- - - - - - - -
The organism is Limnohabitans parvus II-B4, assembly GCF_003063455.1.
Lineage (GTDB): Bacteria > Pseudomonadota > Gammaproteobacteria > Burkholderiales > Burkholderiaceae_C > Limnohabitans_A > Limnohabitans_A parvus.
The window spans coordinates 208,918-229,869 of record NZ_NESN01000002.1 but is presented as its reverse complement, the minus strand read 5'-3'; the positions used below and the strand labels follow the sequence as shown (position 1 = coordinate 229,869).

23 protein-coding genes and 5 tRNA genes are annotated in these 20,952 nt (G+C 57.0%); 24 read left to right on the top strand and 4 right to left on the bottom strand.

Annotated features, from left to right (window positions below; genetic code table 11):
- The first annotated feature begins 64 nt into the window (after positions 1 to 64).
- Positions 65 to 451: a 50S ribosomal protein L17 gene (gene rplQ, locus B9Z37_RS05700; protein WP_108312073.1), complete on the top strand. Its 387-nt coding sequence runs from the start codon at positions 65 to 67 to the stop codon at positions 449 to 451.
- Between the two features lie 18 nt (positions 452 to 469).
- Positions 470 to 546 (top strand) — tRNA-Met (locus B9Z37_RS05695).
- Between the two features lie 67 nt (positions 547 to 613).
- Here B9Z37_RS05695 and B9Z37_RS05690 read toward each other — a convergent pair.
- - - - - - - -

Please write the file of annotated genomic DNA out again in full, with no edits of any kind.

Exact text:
The organism is Limnohabitans parvus II-B4, assembly GCF_003063455.1.
Lineage (GTDB): Bacteria > Pseudomonadota > Gammaproteobacteria > Burkholderiales > Burkholderiaceae_C > Limnohabitans_A > Limnohabitans_A parvus.
The window spans coordinates 208,918-229,869 of record NZ_NESN01000002.1 but is presented as its reverse complement, the minus strand read 5'-3'; the positions used below and the strand labels follow the sequence as shown (position 1 = coordinate 229,869).

23 protein-coding genes and 5 tRNA genes are annotated in these 20,952 nt (G+C 57.0%); 24 read left to right on the top strand and 4 right to left on the bottom strand.

Annotated features, from left to right (window positions below; genetic code table 11):
- The first annotated feature begins 64 nt into the window (after positions 1 to 64).
- Positions 65 to 451: a 50S ribosomal protein L17 gene (gene rplQ, locus B9Z37_RS05700; protein WP_108312073.1), complete on the top strand. Its 387-nt coding sequence runs from the start codon at positions 65 to 67 to the stop codon at positions 449 to 451.
- Between the two features lie 18 nt (positions 452 to 469).
- Positions 470 to 546 (top strand) — tRNA-Met (locus B9Z37_RS05695).
- Between the two features lie 67 nt (positions 547 to 613).
- Here B9Z37_RS05695 and B9Z37_RS05690 read toward each other — a convergent pair.